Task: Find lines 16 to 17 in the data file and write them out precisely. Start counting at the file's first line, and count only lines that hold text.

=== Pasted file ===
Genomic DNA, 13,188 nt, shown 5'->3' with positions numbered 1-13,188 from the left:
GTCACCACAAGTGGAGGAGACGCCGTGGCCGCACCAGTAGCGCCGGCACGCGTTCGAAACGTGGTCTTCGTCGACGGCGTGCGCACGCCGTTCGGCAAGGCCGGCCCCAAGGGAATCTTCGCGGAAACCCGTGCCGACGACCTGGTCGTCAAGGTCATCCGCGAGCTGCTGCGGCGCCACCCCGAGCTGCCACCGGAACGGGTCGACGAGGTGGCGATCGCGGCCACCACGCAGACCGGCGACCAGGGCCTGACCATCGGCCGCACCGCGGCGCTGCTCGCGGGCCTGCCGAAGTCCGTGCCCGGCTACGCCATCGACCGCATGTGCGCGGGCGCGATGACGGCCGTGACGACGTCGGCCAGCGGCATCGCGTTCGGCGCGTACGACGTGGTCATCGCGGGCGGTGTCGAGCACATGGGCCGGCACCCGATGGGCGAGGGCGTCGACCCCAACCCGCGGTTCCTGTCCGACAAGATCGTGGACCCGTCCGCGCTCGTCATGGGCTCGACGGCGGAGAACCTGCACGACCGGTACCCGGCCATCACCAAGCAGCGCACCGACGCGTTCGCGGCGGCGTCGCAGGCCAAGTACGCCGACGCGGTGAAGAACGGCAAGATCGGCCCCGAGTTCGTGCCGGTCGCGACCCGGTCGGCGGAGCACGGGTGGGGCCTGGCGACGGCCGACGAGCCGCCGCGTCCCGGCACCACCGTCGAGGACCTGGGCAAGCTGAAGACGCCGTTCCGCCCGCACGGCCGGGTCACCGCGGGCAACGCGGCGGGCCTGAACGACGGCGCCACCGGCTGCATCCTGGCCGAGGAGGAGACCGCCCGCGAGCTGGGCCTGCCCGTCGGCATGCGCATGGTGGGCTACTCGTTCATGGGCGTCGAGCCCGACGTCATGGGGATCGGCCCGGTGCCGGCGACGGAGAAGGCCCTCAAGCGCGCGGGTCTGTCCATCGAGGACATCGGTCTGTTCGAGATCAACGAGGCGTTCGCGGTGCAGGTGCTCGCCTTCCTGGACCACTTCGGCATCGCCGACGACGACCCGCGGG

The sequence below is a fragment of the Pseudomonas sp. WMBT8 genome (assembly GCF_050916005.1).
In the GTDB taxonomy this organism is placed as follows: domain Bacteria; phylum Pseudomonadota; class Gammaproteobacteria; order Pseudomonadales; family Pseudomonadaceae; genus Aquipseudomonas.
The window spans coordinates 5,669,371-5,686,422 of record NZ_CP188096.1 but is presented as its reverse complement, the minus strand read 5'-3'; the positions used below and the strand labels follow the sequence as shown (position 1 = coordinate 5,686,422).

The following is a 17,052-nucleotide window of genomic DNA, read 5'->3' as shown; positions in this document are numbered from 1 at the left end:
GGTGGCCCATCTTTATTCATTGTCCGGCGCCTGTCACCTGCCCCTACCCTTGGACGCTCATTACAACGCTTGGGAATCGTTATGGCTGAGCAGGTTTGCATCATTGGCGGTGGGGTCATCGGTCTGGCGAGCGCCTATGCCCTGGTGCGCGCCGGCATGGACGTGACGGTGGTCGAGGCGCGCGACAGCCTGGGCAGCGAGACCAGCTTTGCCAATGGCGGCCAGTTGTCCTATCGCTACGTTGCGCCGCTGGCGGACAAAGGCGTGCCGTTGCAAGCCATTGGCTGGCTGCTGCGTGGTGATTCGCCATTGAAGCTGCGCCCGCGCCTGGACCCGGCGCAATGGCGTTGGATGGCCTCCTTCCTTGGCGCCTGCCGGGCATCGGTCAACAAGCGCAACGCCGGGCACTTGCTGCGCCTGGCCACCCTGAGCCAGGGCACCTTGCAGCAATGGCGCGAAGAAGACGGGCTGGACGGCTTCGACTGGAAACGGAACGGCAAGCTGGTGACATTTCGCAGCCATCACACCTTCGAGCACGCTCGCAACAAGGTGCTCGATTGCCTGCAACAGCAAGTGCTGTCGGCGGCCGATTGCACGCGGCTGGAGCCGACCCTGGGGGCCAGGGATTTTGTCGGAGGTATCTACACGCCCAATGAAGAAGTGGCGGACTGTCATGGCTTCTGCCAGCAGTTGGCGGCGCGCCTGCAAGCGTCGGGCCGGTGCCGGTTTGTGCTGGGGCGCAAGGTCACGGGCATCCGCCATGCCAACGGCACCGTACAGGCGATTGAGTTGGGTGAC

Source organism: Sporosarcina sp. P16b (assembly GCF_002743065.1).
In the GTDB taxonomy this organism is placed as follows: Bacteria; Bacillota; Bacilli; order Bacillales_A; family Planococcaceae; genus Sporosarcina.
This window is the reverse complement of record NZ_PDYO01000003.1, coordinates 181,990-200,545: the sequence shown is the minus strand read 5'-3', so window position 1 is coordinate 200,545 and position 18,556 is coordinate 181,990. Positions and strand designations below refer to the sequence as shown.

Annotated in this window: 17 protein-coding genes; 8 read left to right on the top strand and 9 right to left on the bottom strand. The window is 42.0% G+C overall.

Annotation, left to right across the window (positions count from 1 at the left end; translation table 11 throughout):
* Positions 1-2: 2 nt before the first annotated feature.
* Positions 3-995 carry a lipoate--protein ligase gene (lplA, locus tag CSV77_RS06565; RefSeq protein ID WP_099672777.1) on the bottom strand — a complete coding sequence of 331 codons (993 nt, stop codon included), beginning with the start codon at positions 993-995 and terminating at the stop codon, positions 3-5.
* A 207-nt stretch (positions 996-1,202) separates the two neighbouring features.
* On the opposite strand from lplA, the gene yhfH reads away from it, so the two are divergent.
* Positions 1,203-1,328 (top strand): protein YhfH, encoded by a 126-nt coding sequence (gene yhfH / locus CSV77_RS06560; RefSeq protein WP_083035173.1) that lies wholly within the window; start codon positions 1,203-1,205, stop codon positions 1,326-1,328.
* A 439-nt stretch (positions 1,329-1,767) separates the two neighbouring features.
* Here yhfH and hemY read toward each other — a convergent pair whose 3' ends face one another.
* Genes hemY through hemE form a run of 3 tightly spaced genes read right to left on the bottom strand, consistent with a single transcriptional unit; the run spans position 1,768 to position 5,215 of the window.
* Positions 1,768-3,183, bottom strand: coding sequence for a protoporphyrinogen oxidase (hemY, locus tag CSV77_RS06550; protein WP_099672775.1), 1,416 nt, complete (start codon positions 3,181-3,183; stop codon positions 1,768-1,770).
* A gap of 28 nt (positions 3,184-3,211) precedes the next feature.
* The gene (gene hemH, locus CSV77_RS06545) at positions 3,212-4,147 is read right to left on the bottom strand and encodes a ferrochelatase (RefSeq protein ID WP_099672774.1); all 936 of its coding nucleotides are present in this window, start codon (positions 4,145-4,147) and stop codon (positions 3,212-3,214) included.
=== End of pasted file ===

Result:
* On the opposite strand from lplA, the gene yhfH reads away from it, so the two are divergent.
* Positions 1,203-1,328 (top strand): protein YhfH, encoded by a 126-nt coding sequence (gene yhfH / locus CSV77_RS06560; RefSeq protein WP_083035173.1) that lies wholly within the window; start codon positions 1,203-1,205, stop codon positions 1,326-1,328.